Menus Subscribe Search

Follow us


Fiscal Cliff: Congressional Research Study Had This All Figured Out Weeks Ago

• January 02, 2013 • 9:40 AM

imagesAmid holiday clamor over the politics of the so-called “fiscal cliff,” Thomas L. Hungerford must be off somewhere shaking his head. Hungerford, whose byline identifies him as a specialist in public finance, authored a Congressional Research Service report on taxes that came out in mid-December, just a few weeks before the “cliff” kerfuffle started. Taxes and the Economy: an Analysis of the Top Tax Rates Since 1945 (Updated) is, perhaps, not a title that makes one want to dive right in. But the obscurity of Hungerford’s text is telling, insofar as his conclusions don’t seem likely to land the report on John Boehner’s nightstand.

Throughout the late-1940s and 1950s, the top marginal tax rate was typically above 90%; today it is 35%. Additionally, the top capital gains tax rate was 25% in the 1950s and 1960s, 35% in the 1970s; today it is 15%.

The real GDP growth rate averaged 4.2% and real per capita GDP increased annually by 2.4% in the 1950s. In the 2000s, the average real GDP growth rate was 1.7% and real per capita GDP increased annually by less than 1%.

This analysis finds no conclusive evidence, however, to substantiate a clear relationship between the 65-year reduction in the top statutory tax rates and economic growth. Analysis of such data conducted for this report suggests the reduction in the top tax rates has had little association with saving, investment, or productivity growth.

It is reasonable to assume that a tax rate change limited to a small group of taxpayers at the top of the income distribution would have a negligible effect on economic growth. For instance, the tax revenue projected from allowing the top tax rates to rise to their pre-2001 levels is $49 billion for 2013 or 0.3% of projected 2013 gross domestic product.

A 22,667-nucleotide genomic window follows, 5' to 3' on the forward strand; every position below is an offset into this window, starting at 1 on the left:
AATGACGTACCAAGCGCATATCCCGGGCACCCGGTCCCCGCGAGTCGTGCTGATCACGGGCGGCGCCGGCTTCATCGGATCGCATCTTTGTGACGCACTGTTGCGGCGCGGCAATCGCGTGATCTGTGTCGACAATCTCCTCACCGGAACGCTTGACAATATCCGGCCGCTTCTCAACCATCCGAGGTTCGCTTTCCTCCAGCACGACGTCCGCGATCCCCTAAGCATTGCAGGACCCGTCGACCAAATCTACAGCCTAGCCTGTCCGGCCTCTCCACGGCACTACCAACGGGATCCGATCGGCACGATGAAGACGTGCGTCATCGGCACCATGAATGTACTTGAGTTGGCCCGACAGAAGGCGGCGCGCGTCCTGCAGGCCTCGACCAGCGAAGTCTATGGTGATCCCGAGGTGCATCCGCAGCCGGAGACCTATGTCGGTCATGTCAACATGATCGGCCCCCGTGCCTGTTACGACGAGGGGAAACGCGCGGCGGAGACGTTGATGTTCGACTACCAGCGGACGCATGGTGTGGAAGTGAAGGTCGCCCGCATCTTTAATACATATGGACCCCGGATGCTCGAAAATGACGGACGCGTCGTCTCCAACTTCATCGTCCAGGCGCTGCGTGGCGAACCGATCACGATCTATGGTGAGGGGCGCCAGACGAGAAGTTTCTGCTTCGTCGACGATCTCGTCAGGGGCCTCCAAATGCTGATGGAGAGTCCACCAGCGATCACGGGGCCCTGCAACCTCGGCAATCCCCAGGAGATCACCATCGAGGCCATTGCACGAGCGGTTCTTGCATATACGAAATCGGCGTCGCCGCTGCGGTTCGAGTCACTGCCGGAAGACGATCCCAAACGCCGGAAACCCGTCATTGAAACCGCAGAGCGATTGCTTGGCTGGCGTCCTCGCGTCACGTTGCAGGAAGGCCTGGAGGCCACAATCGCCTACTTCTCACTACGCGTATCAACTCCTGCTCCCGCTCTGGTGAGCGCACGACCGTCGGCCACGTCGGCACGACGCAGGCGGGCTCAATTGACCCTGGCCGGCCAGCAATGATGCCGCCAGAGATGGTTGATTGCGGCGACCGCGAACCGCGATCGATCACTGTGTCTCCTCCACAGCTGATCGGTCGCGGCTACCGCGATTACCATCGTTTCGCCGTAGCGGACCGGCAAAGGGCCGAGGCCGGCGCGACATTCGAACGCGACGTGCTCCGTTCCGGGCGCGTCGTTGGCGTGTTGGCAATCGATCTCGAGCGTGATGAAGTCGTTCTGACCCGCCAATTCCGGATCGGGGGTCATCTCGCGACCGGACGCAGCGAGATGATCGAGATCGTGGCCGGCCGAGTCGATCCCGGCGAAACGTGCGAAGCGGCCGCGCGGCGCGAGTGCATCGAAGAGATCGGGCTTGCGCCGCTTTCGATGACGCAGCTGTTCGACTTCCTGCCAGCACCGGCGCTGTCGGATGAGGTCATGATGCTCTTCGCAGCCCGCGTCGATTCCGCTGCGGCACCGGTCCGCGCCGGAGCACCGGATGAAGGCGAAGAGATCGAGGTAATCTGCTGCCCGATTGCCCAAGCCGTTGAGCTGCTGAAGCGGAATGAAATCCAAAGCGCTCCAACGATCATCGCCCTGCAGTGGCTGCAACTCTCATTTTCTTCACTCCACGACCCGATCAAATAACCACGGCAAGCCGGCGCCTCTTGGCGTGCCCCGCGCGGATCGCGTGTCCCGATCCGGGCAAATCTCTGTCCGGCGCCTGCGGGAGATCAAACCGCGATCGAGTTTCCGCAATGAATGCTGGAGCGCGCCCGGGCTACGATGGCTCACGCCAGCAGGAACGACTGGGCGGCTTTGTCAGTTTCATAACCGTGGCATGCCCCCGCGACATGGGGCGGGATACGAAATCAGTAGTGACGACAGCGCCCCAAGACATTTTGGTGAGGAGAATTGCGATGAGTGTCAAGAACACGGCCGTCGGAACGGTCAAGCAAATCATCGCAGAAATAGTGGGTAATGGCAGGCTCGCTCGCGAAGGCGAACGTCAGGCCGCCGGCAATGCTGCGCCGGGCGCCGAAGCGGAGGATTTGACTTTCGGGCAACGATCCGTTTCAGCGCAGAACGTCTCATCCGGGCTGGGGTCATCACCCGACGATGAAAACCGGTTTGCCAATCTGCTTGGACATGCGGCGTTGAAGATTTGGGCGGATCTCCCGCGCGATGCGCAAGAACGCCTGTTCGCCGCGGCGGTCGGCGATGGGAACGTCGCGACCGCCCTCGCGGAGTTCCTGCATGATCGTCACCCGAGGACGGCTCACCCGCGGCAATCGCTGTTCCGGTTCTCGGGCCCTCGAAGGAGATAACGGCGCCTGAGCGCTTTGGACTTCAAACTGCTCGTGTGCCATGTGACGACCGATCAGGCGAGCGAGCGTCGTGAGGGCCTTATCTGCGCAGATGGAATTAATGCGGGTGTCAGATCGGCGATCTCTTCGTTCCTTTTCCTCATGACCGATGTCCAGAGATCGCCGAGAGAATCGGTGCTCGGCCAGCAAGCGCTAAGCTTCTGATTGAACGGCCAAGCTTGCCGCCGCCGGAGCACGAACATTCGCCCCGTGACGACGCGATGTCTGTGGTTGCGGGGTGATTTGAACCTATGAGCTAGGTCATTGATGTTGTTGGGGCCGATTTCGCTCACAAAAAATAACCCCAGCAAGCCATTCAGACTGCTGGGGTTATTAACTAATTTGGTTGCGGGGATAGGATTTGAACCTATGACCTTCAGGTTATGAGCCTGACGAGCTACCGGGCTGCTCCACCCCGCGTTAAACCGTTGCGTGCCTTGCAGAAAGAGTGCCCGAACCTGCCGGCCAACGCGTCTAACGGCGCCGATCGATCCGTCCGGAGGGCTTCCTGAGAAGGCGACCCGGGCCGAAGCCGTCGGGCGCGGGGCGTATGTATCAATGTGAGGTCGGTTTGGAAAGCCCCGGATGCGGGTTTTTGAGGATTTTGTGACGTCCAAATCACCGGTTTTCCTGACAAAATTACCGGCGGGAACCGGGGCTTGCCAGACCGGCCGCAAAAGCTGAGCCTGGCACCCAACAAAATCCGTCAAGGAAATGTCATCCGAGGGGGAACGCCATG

The top tax rate reductions appear to be associated with the increasing concentration of income at the top of the income distribution. The share of income accruing to the top 0.1% of U.S. families increased from 4.2% in 1945 to 12.3% by 2007 before falling to 9.2% during to the 2007-2009 recession. During a portion of that time period, however, the share of the tax burden borne by top taxpayers increased. For instance, the top 0.1% of taxpayers paid 9.4% of all income taxes in 1996 and 11.8%.

Adjusting for the CRS’ respectable concern for non-partisan language, that’s pretty close to a government economist saying eat the rich. Amid a debate over whether $250,000 or $400,000 a year counts as such, it’s notable that the legislature’s own findings aren’t being thrown around Washington as lustily as the trash talk has been this week.

 

Marc Herman
Marc Herman is a writer in Barcelona. He is the author of The Shores of Tripoli.

More From Marc Herman

Tags: , , ,

If you would like to comment on this post, or anything else on Pacific Standard, visit our Facebook or Google+ page, or send us a message on Twitter. You can also follow our regular updates and other stories on both LinkedIn and Tumblr.

A weekly roundup of the best of Pacific Standard and PSmag.com, delivered straight to your inbox.

Follow us


Subscribe Now

Quick Studies

Hunger and Low Blood Sugar Can Spur Domestic Quarrels

In an experiment, scientists found a correlation between low blood glucose and higher levels of spousal frustration.

Your Brain Starts Faltering After You Reach Age … 24

Sorry to break it to you, TSwift. At least in terms of cognitive functioning while playing StarCraft 2, you're finished.

Cavemen Were Awesome Parents

Toy hand axes, rock bashing, and special burials indicate that Neanderthals were cooler parents than previously thought, according to a new theory.

Bringing a Therapy Dog Into a Children’s Hospital Might Be a Terrible Idea

Despite the popularity of animal therapy in American pediatric hospitals, a new research review reveals that there's little support for its health benefits.

You Feel Closer to Your Destination Even When You’re Not

Simply moving toward or away from something alters the way you think about it, according to a new study.

The Big One

One state—Pennsylvania—logs 52 percent of all sales, shipments, and receipts for the chocolate manufacturing industry. March/April 2014